On October 20, 2009, Dannemeyer filed a motion under Code of Civil Procedure section 1008 asking the court to reconsider its "tentative ruling" granting summary judgment on the grounds of new facts. He offered the declaration of a paving contractor who built Dannemeyer's parking pad adjacent to the alley in early 2008, explaining that when he built the pad, he received a cease and desist letter from the City ordering him to obtain proper permits for the low retaining wall he built to support the parking area. The permit mandated the parking area could not "encroach onto the public right-of-way" i.e., the alley. He also included a document he had recently obtained from the City's building files. The document was a plot plan, apparently filed by the contractor who built the parking pad, showing the parking pad abutting the "dirt alley." The plot plan was signed off on by various city departments and had written on it, "public right of way shall be clearly defined. No portion of block wall and footing shall encroach into public right [of way]."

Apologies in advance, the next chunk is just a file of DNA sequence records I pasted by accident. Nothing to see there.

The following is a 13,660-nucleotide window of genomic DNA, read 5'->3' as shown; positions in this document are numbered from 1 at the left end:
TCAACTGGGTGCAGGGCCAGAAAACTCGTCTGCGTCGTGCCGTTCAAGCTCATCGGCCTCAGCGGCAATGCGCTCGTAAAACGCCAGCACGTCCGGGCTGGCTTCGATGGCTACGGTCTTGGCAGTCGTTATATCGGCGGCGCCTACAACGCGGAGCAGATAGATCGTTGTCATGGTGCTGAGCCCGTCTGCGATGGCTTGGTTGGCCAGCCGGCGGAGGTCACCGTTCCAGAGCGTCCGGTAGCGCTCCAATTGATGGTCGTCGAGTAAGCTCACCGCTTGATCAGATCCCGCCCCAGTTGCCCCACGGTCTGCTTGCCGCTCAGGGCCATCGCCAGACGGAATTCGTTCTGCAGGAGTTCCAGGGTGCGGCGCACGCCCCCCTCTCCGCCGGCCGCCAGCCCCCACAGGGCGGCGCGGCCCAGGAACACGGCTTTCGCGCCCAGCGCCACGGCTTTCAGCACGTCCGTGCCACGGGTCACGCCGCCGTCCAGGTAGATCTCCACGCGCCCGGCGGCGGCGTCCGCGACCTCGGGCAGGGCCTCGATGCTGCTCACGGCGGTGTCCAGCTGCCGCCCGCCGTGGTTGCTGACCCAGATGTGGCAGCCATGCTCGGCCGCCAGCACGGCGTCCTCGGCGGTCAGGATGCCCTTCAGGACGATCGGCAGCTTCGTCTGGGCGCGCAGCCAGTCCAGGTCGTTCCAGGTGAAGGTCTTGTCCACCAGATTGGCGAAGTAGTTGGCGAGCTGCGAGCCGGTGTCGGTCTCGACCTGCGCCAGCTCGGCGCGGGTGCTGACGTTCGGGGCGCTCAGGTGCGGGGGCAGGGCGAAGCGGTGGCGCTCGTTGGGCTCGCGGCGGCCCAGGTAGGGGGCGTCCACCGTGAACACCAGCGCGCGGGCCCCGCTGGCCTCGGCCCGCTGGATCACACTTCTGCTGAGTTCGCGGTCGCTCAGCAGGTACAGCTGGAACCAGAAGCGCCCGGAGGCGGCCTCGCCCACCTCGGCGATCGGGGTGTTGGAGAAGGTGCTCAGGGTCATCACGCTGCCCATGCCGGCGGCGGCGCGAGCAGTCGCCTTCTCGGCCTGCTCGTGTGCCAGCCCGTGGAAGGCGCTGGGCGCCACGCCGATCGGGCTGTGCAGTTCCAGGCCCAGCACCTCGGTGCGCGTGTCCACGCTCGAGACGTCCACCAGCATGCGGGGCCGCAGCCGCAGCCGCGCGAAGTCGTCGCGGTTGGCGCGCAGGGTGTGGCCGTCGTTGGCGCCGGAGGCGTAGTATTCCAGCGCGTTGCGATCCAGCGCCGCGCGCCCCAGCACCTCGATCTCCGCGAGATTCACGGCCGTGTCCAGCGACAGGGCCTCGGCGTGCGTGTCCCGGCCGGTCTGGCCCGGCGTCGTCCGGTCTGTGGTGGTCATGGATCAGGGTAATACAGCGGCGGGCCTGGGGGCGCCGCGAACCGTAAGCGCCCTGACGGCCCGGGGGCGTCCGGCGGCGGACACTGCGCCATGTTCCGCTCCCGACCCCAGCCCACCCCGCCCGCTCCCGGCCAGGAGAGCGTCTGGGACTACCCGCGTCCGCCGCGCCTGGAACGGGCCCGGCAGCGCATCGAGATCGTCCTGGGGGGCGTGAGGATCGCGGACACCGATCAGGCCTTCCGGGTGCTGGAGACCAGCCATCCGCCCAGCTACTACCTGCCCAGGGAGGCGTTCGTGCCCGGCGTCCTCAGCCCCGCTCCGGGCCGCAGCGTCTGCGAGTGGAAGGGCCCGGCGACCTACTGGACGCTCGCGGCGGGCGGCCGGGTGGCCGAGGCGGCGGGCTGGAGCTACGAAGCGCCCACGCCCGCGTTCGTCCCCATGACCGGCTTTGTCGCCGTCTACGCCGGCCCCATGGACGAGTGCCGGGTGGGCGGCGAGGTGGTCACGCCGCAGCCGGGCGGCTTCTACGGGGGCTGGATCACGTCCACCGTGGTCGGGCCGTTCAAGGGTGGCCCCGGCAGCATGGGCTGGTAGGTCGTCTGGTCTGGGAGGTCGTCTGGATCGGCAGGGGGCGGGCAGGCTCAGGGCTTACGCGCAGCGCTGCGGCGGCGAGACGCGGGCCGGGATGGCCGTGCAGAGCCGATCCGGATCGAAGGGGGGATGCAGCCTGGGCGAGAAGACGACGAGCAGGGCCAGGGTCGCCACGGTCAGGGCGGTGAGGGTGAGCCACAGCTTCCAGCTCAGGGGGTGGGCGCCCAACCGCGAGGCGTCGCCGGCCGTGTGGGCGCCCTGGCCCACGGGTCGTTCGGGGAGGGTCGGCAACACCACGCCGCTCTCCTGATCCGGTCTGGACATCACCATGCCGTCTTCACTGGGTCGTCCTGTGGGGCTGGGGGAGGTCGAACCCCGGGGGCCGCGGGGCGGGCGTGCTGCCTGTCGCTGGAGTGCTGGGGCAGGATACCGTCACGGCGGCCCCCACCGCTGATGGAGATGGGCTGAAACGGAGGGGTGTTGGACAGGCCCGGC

On November 24, 2009, the court issued its minute order denying the motion for reconsideration and granting the City's request for defense costs under Code of Civil Procedure section 1038. Dannemeyer did not dispute the reasonableness of the City's claimed attorney fees. The court awarded the amount the City sought--$67,644.30 in attorney fees and costs. The court concluded Dannemeyer's action was subject to an award of defense costs because Dannemeyer sought monetary damages against the City including engineering expenses he incurred. The court concluded, "There was no justifiable controversy in the matter because [Dannemeyer] presented no facts to support his claims including application of Streets and Highways [Code section] 1806 and Vehicle Code section 21102. [¶] Moreover, [Dannemeyer's] request for injunctive relief was unreasonable because an injunction lies only to prevent threatened injury and has no application to wrongs which have been completed . . . . Here, [Dannemeyer] sought to have the City undertake specified actions, such as remove a dead end sign. [¶] The [third] cause of action sought to enjoin the entire staff of City employees from participating in paving the area. [Dannemeyer] cited no viable reason for this request. He then theorized that the City discriminated against him, asserting unsupportable conclusions, such as his belief that a 'dead end' sign 'tells a person' that [he or she] is 'not welcome in this City' and to 'go someplace else.' The entire cause of action was plainly without viability." The trial court went on to conclude Dannemeyer's decision to pursue his action was unreasonable as a matter of law as there was no legal basis upon which a duty to pave the alley might be owed by the City." The trial court entered judgment for the City and awarded it its defense costs.
1. Standard of Review